12 Jul Seven reasons new technology product development goes astray
CHICAGO – Developing new products is one way businesses can create organic growth (or growth other than by acquisition). The legendary expert in new product development (NPD) is Rubbermaid, which launches a new product every day.
New products can be sold into existing markets or new markets. The most difficult kind of development and launch is a new product into a new market. The easiest is a new product into an existing market (because your clients already know and love you).
The reality is that you can only capture a certain percent of the available budget from your clients and your market segments.
If you’ve already expanded horizontally (i.e. selling existing products to new markets) and if you want to continue to grow, you’re going to have to either buy more clients or products (by acquisition, merger, wholesaling or serving as a distributor) or make new products.
New product development can be extremely satisfying and lucrative. It can also flame out and leave you standing on the street with a little cardboard box that contains your worldly desk belongings. Here are seven common mistakes:
1) You don’t do enough client needs research and your product is a culmination of the best ideas of your engineers who are all sitting in a room together brainstorming snappy things that are fun but not functional or too functional for anyone to spend money on (i.e. they over deliver).
For example, the market wants only really basic functionality but your engineers know that with just a little more time, the product can do six extra cool things that they really love (but that the market won’t pay extra for and doesn’t care about).
2) You try to make one product that serves all segments but the segments don’t have the same needs, they don’t use the same terminology, they aren’t organized the same way or they already have the same functionality in another department.
3) Your sales folks overhang the market. Your idea is great but it takes too long to get the product built and launched and a competitor beats you to market.
4) Your sales materials are written by engineers when the sale is executed with CEOs (or they’re written by the technically challenged when the sale is executed with engineers). You fail to deliver the right message in clear, compelling benefit and impact terms.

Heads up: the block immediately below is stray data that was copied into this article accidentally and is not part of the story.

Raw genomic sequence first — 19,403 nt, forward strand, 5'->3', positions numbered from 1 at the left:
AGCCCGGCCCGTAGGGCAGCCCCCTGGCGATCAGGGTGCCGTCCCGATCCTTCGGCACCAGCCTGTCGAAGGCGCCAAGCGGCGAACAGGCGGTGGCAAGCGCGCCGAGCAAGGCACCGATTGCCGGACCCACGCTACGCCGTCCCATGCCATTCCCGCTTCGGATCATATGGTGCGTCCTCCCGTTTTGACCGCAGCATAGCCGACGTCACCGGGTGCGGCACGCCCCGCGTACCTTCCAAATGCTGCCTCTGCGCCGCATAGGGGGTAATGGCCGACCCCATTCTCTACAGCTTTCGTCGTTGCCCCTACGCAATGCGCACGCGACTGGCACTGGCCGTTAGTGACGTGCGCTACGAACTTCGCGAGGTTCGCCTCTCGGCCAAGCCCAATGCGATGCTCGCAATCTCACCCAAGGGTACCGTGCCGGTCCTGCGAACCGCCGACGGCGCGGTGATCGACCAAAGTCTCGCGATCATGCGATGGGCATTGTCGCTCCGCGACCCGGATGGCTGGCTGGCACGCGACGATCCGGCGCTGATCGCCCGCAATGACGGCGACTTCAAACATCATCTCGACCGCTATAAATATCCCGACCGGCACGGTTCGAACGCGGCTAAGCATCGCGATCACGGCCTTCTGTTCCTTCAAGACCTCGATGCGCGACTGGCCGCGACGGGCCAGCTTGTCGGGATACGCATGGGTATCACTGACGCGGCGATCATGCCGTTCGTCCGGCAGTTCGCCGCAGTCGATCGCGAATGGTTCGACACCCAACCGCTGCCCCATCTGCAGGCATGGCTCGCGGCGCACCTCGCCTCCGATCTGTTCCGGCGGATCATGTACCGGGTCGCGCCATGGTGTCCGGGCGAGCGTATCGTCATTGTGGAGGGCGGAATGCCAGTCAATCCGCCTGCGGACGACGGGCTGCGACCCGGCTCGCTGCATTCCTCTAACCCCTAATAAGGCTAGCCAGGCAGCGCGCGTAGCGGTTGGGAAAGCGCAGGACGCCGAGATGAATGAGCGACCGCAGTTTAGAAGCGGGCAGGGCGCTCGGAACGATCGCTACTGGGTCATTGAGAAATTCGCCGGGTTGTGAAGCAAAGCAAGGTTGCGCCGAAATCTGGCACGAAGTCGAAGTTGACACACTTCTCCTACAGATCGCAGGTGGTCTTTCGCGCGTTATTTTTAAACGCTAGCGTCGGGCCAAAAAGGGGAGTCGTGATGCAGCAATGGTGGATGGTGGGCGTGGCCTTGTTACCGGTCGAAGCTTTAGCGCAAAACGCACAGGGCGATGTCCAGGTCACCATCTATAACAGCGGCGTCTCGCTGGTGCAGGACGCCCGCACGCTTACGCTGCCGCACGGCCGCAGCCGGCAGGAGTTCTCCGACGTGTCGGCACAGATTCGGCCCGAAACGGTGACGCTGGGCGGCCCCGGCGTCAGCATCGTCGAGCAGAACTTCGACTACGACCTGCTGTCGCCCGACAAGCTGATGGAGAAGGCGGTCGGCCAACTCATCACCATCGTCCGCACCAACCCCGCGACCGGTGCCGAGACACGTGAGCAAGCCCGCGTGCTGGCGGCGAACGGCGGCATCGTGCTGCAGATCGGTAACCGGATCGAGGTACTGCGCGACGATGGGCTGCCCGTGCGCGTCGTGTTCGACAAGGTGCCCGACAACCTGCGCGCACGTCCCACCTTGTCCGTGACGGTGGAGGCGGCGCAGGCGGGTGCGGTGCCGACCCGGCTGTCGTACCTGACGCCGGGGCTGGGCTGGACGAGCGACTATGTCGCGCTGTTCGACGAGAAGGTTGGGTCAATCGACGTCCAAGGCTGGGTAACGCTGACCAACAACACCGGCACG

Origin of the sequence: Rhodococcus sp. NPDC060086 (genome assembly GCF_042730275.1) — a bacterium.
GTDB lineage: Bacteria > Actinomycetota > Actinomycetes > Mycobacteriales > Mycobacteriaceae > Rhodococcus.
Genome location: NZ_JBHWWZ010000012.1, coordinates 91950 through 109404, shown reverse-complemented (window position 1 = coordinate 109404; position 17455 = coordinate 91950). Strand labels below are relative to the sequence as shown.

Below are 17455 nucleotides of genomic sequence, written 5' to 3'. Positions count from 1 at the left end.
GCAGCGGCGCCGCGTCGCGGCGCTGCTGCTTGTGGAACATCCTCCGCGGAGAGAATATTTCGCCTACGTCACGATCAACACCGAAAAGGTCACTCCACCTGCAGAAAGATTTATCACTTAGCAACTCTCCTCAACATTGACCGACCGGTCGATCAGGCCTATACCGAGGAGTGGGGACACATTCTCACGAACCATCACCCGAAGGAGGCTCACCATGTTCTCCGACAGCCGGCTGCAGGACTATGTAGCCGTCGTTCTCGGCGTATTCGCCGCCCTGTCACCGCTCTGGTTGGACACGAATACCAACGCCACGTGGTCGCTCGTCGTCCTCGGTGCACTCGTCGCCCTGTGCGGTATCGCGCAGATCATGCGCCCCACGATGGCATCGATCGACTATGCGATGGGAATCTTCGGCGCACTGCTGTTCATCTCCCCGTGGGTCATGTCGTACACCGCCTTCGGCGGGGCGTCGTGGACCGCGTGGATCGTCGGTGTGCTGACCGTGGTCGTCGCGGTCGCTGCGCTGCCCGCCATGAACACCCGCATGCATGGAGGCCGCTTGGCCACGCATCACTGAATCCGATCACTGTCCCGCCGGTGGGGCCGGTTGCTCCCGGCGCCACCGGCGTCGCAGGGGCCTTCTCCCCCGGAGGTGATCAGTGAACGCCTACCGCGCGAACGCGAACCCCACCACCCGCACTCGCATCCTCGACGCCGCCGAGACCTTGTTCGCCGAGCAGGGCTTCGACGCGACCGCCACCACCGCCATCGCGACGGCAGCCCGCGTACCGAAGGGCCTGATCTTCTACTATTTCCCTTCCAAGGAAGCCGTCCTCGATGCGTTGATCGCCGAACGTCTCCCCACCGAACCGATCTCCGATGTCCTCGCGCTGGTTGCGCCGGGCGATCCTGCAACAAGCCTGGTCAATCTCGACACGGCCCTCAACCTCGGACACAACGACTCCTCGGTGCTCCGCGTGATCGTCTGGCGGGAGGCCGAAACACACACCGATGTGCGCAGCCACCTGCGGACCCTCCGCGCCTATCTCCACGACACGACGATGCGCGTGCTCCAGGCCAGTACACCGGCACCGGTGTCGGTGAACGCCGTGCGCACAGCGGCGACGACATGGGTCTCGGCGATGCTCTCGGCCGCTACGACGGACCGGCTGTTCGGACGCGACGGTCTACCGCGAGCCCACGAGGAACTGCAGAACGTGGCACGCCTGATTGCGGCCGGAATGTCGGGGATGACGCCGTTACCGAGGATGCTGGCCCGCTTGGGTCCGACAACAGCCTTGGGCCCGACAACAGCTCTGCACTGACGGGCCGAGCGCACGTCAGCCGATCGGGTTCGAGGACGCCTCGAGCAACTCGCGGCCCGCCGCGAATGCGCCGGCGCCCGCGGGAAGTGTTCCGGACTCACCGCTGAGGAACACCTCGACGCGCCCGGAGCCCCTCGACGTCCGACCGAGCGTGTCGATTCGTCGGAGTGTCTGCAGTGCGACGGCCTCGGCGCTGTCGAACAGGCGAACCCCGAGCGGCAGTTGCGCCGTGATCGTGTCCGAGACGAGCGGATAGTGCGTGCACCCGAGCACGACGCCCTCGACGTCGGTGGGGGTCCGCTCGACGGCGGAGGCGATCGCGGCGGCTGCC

5) You price commodities according to their use value or according to what you need to cover your overhead but the market doesn’t know about or understand the extra value. You’re out of the game because the initial buzz is that you’re too expensive when compared with better-known commodity products.
6) Your salespeople get paid more commission to sell the old product and they don’t push the new one.
7) Your sales, sales support and customer service people don’t know about your product or don’t have enough information and can’t answer questions about it.
There are many more I could list. You could forget to integrate with operations and the systems you need to support your products are being upgraded and will be out of commission for a month. You could forget to check launch dates and you roll out your communications plan just as Microsoft launches its hot new product and you’re forced out of the trade news cycles.
Perhaps you don’t accurately forecast the sales cycle and you run out of cash before you sell or before you’re paid. Perhaps you’re so successful that you need additional project managers but HR is in the middle of revamping your compensation system or annual reviews and you can’t find good people fast enough to keep up with the pace.